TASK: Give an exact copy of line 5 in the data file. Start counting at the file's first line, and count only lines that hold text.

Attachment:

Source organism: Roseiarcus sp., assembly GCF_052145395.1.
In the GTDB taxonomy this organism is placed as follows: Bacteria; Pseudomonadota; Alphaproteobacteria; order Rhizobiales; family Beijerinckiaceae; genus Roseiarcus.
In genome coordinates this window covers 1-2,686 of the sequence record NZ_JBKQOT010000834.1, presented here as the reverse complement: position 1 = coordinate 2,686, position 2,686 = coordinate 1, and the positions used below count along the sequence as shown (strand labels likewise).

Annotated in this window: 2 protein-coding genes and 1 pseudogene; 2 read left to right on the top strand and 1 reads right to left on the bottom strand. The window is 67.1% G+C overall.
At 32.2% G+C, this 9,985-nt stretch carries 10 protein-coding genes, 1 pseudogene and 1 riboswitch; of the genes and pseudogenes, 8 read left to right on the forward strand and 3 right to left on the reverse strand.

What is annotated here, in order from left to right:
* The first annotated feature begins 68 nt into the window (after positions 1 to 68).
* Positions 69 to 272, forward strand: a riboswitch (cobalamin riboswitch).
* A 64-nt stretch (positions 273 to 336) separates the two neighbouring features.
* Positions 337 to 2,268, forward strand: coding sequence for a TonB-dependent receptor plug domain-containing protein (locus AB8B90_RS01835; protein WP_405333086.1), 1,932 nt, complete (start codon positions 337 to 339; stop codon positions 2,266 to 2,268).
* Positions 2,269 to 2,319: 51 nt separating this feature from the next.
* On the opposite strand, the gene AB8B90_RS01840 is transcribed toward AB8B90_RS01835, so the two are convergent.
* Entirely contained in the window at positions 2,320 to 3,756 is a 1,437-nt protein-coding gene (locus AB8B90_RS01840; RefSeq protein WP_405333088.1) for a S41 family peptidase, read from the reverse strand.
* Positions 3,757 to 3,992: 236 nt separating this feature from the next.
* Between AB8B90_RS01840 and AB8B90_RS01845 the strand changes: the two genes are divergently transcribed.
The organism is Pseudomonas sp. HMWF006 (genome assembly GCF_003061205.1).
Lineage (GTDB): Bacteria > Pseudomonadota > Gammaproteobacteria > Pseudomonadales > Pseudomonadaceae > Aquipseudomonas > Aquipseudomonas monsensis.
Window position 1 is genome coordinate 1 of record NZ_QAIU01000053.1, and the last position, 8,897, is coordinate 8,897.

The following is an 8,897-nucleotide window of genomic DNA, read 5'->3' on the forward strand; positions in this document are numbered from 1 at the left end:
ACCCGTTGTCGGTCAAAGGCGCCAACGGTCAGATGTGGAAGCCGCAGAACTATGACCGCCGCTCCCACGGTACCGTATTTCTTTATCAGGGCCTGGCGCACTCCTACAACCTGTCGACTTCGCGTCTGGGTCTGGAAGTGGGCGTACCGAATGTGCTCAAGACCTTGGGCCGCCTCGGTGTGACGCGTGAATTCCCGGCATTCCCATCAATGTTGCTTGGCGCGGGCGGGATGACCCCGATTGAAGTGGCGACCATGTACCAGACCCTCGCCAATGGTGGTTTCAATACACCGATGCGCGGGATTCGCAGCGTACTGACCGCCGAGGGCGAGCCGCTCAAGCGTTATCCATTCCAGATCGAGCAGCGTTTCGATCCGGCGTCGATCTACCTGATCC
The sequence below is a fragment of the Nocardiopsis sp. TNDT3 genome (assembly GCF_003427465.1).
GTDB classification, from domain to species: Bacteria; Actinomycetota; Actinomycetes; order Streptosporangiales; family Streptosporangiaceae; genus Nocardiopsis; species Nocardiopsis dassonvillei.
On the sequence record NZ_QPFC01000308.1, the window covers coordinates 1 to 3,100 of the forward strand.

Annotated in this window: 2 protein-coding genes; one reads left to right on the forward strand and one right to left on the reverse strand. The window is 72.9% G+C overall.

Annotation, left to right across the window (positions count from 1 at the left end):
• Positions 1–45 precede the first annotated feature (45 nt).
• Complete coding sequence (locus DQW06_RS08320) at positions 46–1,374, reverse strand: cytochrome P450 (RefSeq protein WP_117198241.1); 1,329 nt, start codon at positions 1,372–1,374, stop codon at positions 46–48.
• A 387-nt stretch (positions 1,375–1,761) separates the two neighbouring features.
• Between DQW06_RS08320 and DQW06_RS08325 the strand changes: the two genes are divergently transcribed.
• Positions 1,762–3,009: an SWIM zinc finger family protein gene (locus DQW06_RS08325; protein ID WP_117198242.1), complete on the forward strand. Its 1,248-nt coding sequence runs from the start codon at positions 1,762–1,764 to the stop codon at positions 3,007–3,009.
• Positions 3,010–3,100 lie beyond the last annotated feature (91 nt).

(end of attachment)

At 32.2% G+C, this 9,985-nt stretch carries 10 protein-coding genes, 1 pseudogene and 1 riboswitch; of the genes and pseudogenes, 8 read left to right on the forward strand and 3 right to left on the reverse strand.